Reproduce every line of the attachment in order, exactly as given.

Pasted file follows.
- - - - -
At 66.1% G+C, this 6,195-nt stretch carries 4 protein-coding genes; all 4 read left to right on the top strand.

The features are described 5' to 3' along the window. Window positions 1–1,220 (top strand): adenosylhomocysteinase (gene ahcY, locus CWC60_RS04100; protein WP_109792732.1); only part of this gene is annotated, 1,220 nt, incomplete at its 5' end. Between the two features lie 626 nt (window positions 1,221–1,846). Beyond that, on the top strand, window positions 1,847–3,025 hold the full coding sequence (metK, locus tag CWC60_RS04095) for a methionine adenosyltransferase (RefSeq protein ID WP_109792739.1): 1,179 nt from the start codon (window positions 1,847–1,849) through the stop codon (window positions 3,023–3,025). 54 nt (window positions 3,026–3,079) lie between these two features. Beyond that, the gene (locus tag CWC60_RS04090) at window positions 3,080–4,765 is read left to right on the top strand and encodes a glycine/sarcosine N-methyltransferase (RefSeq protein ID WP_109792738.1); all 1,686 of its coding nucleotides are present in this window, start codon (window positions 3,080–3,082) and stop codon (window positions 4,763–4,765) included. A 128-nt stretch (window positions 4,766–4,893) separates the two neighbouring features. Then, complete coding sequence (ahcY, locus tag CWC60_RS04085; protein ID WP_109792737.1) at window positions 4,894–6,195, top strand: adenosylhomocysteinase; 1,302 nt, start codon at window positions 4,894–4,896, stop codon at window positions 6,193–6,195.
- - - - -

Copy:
At 66.1% G+C, this 6,195-nt stretch carries 4 protein-coding genes; all 4 read left to right on the top strand.

The features are described 5' to 3' along the window. Window positions 1–1,220 (top strand): adenosylhomocysteinase (gene ahcY, locus CWC60_RS04100; protein WP_109792732.1); only part of this gene is annotated, 1,220 nt, incomplete at its 5' end. Between the two features lie 626 nt (window positions 1,221–1,846). Beyond that, on the top strand, window positions 1,847–3,025 hold the full coding sequence (metK, locus tag CWC60_RS04095) for a methionine adenosyltransferase (RefSeq protein ID WP_109792739.1): 1,179 nt from the start codon (window positions 1,847–1,849) through the stop codon (window positions 3,023–3,025). 54 nt (window positions 3,026–3,079) lie between these two features. Beyond that, the gene (locus tag CWC60_RS04090) at window positions 3,080–4,765 is read left to right on the top strand and encodes a glycine/sarcosine N-methyltransferase (RefSeq protein ID WP_109792738.1); all 1,686 of its coding nucleotides are present in this window, start codon (window positions 3,080–3,082) and stop codon (window positions 4,763–4,765) included. A 128-nt stretch (window positions 4,766–4,893) separates the two neighbouring features. Then, complete coding sequence (ahcY, locus tag CWC60_RS04085; protein ID WP_109792737.1) at window positions 4,894–6,195, top strand: adenosylhomocysteinase; 1,302 nt, start codon at window positions 4,894–4,896, stop codon at window positions 6,193–6,195.